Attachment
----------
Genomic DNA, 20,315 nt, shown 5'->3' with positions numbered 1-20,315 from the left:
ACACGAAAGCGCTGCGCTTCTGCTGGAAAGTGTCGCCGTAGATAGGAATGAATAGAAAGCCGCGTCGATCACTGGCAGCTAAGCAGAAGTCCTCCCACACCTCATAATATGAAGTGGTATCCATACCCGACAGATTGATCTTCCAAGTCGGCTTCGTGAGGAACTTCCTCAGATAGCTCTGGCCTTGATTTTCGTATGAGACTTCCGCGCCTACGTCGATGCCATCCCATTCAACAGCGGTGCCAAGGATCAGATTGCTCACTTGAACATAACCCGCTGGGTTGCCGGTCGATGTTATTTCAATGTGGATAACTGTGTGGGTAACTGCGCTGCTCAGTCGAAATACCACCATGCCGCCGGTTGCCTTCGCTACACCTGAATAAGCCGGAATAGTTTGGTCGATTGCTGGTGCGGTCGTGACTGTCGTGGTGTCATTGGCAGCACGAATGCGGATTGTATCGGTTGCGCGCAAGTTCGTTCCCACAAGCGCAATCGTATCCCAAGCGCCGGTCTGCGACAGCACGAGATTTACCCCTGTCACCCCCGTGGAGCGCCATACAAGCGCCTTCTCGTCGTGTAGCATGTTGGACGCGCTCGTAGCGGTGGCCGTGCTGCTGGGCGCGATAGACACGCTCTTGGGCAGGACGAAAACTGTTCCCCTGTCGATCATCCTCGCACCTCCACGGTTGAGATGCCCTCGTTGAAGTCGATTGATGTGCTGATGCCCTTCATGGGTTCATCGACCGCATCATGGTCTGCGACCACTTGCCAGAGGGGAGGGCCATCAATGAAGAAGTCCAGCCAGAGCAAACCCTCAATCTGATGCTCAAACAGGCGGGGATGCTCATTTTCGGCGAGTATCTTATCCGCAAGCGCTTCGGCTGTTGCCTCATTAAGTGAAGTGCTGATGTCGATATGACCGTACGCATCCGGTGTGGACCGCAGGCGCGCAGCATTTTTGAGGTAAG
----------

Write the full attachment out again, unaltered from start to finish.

Genomic DNA, 20,315 nt, shown 5'->3' with positions numbered 1-20,315 from the left:
ACACGAAAGCGCTGCGCTTCTGCTGGAAAGTGTCGCCGTAGATAGGAATGAATAGAAAGCCGCGTCGATCACTGGCAGCTAAGCAGAAGTCCTCCCACACCTCATAATATGAAGTGGTATCCATACCCGACAGATTGATCTTCCAAGTCGGCTTCGTGAGGAACTTCCTCAGATAGCTCTGGCCTTGATTTTCGTATGAGACTTCCGCGCCTACGTCGATGCCATCCCATTCAACAGCGGTGCCAAGGATCAGATTGCTCACTTGAACATAACCCGCTGGGTTGCCGGTCGATGTTATTTCAATGTGGATAACTGTGTGGGTAACTGCGCTGCTCAGTCGAAATACCACCATGCCGCCGGTTGCCTTCGCTACACCTGAATAAGCCGGAATAGTTTGGTCGATTGCTGGTGCGGTCGTGACTGTCGTGGTGTCATTGGCAGCACGAATGCGGATTGTATCGGTTGCGCGCAAGTTCGTTCCCACAAGCGCAATCGTATCCCAAGCGCCGGTCTGCGACAGCACGAGATTTACCCCTGTCACCCCCGTGGAGCGCCATACAAGCGCCTTCTCGTCGTGTAGCATGTTGGACGCGCTCGTAGCGGTGGCCGTGCTGCTGGGCGCGATAGACACGCTCTTGGGCAGGACGAAAACTGTTCCCCTGTCGATCATCCTCGCACCTCCACGGTTGAGATGCCCTCGTTGAAGTCGATTGATGTGCTGATGCCCTTCATGGGTTCATCGACCGCATCATGGTCTGCGACCACTTGCCAGAGGGGAGGGCCATCAATGAAGAAGTCCAGCCAGAGCAAACCCTCAATCTGATGCTCAAACAGGCGGGGATGCTCATTTTCGGCGAGTATCTTATCCGCAAGCGCTTCGGCTGTTGCCTCATTAAGTGAAGTGCTGATGTCGATATGACCGTACGCATCCGGTGTGGACCGCAGGCGCGCAGCATTTTTGAGGTAAG